As I sink into another semester, deep enough now to sense the risk of drowning as I become aware of the depths to which I shouldn’t have gone, the students still floating on the surface, stopped there, dazzled or exhausted, my attempts to guide them down only acting as a riptide … and as we hear echoed again and again that going to college opens the doors to greater careers until we mistake what we’re hearing as a mantra that higher education is job training, I was reminded of a passage I glimpsed a few summers ago from the essay “Fantasia and Simulacra” by Herbert Blau in which Blau reflects on what an arts education could and should be:
Remember, too, that we are teaching art in the context of a university, whose major purpose in life, I still take it, is not to get people jobs or to gratify parents but the pursuit of learning, for people who like to read and think and believe that while these activities can be hazardous in other ways—as with Nietzsche’s wild and dangerous territory of the mind—they are not necessarily corrupting either in life or art. Some of us remember the time when the arts were looked at rather disdainfully by other academic disciplines, as if they had no legitimate right to be in the curriculum (that bias may still prevail, for the most part, in European universities). To this day, against my own allegiance, I sometimes think they are right. I worry about our legitimacy when, unlike the sciences, we do not know how to relate the most advanced research in our fields to what we teach at the lower levels. I see no reason why the arts on a campus should not be at least as audacious and experimental as high-energy physics or marine biology or fractal theory in math. One would like to be as charged with possibility as a radiation laboratory, which is not to say that art is science, only that it should not be less.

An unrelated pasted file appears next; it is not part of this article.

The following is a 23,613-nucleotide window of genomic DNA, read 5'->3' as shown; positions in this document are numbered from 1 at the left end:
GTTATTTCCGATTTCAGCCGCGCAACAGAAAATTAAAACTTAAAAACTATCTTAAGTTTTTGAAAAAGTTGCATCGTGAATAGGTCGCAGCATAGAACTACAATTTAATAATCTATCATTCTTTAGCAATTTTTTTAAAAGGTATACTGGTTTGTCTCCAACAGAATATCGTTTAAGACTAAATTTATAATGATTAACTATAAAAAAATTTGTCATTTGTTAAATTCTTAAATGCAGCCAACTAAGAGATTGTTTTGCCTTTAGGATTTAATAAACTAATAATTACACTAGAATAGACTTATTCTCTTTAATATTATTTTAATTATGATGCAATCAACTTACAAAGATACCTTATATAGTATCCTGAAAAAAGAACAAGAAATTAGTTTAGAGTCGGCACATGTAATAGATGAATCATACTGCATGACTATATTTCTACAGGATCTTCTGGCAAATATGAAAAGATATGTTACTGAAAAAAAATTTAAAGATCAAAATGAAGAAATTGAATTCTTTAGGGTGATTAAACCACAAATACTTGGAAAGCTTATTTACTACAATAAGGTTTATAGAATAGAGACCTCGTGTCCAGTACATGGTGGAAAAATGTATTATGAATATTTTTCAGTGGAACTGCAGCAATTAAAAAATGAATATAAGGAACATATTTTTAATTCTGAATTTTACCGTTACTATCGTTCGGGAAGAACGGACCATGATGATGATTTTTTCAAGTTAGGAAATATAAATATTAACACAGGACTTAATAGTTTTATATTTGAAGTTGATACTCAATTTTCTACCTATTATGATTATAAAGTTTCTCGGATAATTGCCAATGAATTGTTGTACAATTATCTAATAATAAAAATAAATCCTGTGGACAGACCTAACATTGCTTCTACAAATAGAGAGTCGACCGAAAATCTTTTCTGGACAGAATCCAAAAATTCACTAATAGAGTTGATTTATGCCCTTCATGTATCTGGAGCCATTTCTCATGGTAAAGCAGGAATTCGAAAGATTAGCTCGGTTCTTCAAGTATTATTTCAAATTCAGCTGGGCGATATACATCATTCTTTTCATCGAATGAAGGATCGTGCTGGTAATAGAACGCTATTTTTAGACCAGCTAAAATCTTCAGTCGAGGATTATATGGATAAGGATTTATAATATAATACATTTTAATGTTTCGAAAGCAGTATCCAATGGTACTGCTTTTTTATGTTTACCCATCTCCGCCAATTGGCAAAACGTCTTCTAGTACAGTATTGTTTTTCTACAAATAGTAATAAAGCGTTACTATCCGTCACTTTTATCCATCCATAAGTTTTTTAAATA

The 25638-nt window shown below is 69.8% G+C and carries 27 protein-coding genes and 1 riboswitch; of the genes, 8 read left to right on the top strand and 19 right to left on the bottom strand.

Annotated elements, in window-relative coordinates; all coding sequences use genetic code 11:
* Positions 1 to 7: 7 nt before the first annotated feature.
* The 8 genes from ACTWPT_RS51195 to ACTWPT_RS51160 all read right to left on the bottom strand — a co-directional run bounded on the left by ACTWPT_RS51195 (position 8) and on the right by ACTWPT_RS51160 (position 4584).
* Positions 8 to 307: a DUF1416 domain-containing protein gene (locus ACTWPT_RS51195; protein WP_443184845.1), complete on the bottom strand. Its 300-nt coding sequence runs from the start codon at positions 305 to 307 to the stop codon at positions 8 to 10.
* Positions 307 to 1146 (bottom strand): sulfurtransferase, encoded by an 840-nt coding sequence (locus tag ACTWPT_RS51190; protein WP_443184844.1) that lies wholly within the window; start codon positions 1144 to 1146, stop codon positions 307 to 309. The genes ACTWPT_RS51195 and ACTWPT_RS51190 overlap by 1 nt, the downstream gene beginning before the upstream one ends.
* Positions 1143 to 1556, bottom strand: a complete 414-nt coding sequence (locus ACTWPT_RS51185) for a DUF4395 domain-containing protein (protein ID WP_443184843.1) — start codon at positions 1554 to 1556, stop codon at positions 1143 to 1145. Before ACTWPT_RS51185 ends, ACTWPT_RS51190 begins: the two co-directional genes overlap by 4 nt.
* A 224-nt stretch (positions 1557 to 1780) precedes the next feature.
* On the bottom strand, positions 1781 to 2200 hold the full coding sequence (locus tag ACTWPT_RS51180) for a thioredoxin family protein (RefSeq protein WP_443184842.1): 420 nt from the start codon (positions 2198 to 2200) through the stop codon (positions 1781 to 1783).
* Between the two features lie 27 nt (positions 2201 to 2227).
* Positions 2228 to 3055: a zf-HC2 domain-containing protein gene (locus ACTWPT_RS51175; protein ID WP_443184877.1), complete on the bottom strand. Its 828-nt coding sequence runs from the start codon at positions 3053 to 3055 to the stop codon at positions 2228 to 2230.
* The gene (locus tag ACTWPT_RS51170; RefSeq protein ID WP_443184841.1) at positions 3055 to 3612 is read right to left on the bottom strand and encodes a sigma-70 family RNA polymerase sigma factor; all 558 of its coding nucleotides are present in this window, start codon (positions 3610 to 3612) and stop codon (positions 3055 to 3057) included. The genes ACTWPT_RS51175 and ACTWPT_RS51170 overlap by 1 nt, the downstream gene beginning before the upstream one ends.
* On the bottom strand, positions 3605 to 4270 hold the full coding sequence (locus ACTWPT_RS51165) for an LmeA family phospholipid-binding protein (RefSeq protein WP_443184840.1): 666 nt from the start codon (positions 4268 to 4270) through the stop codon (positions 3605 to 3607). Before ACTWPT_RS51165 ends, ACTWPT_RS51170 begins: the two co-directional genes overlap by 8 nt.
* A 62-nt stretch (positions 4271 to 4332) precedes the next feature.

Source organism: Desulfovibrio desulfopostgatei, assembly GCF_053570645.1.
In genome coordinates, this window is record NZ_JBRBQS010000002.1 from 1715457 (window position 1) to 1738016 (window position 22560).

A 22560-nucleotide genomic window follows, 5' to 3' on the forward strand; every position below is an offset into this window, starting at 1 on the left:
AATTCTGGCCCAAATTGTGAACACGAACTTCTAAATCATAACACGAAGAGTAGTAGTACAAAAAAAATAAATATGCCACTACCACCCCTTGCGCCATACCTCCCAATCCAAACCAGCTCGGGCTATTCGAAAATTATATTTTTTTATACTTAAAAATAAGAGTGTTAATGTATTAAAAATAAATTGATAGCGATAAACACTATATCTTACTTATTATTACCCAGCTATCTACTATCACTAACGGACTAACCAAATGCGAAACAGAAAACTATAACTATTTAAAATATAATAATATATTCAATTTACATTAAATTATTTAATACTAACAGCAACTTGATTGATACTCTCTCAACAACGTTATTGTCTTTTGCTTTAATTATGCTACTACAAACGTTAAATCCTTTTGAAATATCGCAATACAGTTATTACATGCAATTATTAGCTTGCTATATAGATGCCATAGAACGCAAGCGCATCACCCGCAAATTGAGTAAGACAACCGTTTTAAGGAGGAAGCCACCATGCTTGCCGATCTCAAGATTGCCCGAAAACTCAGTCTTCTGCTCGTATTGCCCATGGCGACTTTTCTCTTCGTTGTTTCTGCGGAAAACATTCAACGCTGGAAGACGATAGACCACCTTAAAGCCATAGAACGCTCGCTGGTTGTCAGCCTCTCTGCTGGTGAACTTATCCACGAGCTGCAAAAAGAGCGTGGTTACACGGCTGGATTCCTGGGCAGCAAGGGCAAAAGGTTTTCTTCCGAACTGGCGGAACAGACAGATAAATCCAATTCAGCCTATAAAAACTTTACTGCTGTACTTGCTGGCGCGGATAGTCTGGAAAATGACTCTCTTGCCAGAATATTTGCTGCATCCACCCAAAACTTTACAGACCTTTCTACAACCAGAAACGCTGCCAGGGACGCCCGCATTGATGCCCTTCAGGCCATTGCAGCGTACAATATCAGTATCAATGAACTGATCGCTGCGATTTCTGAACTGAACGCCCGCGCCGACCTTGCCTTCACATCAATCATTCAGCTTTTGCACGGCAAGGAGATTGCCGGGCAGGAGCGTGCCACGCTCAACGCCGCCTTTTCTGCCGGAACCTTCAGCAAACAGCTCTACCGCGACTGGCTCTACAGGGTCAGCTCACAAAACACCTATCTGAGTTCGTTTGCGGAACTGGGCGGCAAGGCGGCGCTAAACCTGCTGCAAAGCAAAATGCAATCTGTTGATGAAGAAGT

It is a struggle to implement this spirit in a community college, which, though college, is approached with such diminished expectations brought on by that echo chamber of job training, more so, I’m sure, than at universities, though they’re certainly not immune, as I recall meeting a friend of a friend who, upon hearing I was a music major, asked me what corporation I planned to work at with that degree.
And as Herb also said, what he is talking about “applies not only to art but to literary study and other disciplines in the human sciences as well.”
One is ready to stage an Un Chien Andalou of the intellect, razor poised over the mind’s eye as the moon’s illumination is obscured, lacerating habits of seeing, splitting open the pupil, but the hand is stayed. It hurts too much. What is being asked for is not a keen aesthetic—nor even anything kinesthetic, if by that one might mean truly moving students—but rather anesthetic.
A nation mourns.